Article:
And those of us who can remember it – being a single drop in an ocean of millions of people who lined the streets to watch the Queen’s Silver Jubilee procession on June 7, 1977 – our universal response to that will be, how can that possibly have been 45 years ago. 

But for our centrepiece here, let’s go way back. To June 7th, 1372. Let’s hear a London voice that’s speaking 650 years ago. The source for this is a document called The City of London Letter Book. 

It records the Expulsion of a Leper. A law had been passed 26 years previously that banished lepers from the city. The law was brutally forthright. Lepers were banished to prevent them from contaminating others “by the contagion of their polluted breath…by carnal intercourse with women in stews and other secret places.”

Where were they banished to? Well, suburban leper hospitals. St James’ Palace today occupies the site of what had been a mediaeval hospital for 14 maiden lepers. The hospitals were called Lazarus Houses. They were always situated by crossroads – which meant a steady procession of passersby for the lepers to beg from. Well, 1346 – or 1372 – a long time ago. Or is it? I’m thinking of the street people – the beggars – who are always outside London Tube and Railway Stations, asking for help. Reaching out to us – “can you spare any change?” Asking for alms. And of course what makes it really disquieting – and I’m embarrassed to be writing this – is that sometimes these people are middle class. They’re where they are because of an extremely bad run of luck. That makes them closer to us. It’s embarrassing to feel that way because the implication is that it’s somehow more acceptable for unskilled people – people with little or no formal education – to be homeless. Goes without saying it isn’t. But it just seems to be the way a lot of us are wired. I wish it weren’t so. I mention this because the banned leper we’re about to meet – John Mayne – was a baker. His extremely bad run of luck was to catch leprosy.

Here’s the passage – here’s that voice from June 7th, 1372.

And a Today in London recommendation. I’d say get thee back to the Museum of London. The Mediaeval Collection. Let’s hear it from the Museum itself.

The medieval collections are one of the most celebrated elements of the Museum of London’s overall holdings because of their breadth, depth and quality. They are strongest in ordinary domestic objects, and provide a cross-section of the things in everyday use in medieval England.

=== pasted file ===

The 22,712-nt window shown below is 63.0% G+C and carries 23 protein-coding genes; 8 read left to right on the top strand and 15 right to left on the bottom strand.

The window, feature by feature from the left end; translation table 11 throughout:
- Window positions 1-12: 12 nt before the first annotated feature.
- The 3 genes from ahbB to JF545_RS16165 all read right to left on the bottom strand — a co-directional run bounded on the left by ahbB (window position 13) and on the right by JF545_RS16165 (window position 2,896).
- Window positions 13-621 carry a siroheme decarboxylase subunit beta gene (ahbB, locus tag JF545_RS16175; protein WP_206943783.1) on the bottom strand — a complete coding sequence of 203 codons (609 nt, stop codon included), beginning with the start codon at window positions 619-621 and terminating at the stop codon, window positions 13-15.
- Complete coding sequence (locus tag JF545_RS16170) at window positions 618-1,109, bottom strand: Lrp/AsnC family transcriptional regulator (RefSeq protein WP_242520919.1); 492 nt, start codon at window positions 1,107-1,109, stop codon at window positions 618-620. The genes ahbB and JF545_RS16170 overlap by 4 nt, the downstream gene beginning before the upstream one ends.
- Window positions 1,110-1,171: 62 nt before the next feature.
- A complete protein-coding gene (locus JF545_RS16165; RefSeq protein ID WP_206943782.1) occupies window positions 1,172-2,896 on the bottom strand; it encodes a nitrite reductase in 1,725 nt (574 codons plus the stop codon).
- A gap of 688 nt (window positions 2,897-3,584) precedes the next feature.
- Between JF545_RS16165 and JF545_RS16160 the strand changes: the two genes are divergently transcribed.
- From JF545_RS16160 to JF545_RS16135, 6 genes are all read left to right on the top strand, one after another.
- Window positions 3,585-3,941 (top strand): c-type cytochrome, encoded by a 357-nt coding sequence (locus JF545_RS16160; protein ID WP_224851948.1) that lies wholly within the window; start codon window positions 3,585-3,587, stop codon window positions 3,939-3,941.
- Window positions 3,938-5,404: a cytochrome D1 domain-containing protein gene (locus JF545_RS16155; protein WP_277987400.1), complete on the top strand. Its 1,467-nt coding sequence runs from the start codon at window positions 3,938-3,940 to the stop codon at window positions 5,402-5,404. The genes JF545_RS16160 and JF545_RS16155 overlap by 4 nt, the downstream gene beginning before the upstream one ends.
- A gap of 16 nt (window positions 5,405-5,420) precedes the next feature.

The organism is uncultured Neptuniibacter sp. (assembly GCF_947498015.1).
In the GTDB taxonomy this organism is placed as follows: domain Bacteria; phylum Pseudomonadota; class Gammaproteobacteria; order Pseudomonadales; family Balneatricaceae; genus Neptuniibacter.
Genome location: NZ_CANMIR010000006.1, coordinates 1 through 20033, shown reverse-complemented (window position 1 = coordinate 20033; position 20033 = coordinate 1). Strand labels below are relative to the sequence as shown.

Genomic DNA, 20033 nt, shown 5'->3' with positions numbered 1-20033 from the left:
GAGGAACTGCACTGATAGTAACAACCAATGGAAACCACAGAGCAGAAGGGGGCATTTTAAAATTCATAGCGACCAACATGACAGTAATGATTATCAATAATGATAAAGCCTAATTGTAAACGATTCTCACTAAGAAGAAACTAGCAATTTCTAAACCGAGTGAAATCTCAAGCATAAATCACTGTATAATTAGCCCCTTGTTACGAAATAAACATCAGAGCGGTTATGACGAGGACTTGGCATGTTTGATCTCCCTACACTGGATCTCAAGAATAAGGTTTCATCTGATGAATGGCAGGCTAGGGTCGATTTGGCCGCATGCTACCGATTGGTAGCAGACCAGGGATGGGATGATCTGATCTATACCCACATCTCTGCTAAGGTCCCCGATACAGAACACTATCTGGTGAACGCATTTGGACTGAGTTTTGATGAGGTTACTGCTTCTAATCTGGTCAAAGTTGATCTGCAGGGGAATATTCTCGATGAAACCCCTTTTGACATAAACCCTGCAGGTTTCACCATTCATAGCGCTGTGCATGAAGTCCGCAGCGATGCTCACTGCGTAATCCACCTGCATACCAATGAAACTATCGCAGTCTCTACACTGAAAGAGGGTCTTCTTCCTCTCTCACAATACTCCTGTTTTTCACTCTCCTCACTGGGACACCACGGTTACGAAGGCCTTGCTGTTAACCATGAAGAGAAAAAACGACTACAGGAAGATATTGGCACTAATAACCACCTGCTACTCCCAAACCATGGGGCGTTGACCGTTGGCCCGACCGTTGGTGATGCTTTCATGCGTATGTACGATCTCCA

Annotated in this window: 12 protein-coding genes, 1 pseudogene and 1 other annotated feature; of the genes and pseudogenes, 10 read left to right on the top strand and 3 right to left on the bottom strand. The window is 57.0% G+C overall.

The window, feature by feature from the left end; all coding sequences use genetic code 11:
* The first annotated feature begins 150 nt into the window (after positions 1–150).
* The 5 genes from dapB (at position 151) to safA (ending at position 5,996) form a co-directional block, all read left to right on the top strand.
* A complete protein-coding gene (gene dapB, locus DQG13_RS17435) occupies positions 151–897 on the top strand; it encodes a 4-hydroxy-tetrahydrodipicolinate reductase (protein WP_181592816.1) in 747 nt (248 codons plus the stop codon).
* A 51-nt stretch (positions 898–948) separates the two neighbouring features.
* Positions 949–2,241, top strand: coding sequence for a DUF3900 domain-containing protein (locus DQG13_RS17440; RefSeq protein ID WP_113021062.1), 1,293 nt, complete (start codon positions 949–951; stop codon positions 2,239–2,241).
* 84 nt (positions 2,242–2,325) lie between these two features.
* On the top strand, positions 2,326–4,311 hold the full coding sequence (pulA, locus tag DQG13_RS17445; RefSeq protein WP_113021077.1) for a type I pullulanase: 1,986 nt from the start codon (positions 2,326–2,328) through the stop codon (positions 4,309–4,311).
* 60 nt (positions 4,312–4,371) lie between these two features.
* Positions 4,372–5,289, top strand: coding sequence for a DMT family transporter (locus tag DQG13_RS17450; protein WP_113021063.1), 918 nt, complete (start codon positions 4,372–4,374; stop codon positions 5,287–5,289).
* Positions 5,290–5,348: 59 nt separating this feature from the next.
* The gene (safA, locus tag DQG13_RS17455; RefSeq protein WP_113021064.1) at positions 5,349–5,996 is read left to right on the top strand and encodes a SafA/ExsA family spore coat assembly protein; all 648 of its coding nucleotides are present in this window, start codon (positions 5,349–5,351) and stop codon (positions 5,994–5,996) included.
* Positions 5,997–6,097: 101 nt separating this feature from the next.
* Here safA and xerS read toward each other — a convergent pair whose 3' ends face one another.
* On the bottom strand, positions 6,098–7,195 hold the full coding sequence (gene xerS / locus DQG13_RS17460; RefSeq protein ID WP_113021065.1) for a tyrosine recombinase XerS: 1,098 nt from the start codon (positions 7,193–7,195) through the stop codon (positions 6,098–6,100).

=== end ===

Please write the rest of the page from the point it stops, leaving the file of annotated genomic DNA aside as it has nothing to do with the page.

For those of us who are bean counters, the collection runs to about 12,000 items. Devote a minute to each of them it’d take you two weeks of non-stop viewing to see it all.

You’ve been listening to the Today in London History podcast. Emanating from – home of London Walks, London’s signature walking tour company. London’s local, time-honoured, fiercely independent, family-owned, just the right size walking tour company. And as long as we’re at it, London’s multi-award-winning walking tour company. Indeed, London’s only award-winning walking tour company.

And here’s the secret: London Walks is essentially run as a guides’ cooperative. 

That’s the key to everything. It’s the reason we’re able to attract and keep the best guides in London. You can get schlubbers to do this for £20 a walk. But you can’t get world-class guides – let alone accomplished professionals.

It’s not rocket science: whether you’re an employer or a consumer, you get what you pay for. And just as surely, you also get what you don’t pay for. 

Back in 1968 when we got started we quickly came to a fork in the road. We had to answer a blockbuster question: Do we want to make the most money? Or do we want to be the best walking tour company in the world? You want to make the most money you go the schlubbers route. You want to be the best walking tour company in the world you do what you have to do to attract and keep elite, all-star guides. Bears repeating: the way we’re structured – a guides’ cooperative – is the key to the whole thing. It’s the reason for all those awards, it’s the reason we’ve got a lively, loyal, discerning following – quality attracts quality – it’s the reason we’re able – uniquely – to front our walks with accomplished professionals: 

barristers, doctors, geologists, museum curators, archaeologists, historians, criminal defence lawyers, Royal Shakespeare Company actors, Guide of the Year Award winners… well, you get the idea. As that travel writer famously put it, “if this were a golf tournament, every name on the Leader Board would be a London Walks guide.”

And as we put it: London Walks Guides make the new familiar and the familiar new.

And on that agreeable note…come then, let us go forward together on some great London Walks. Good luck and good Londoning. See ya tomorrow.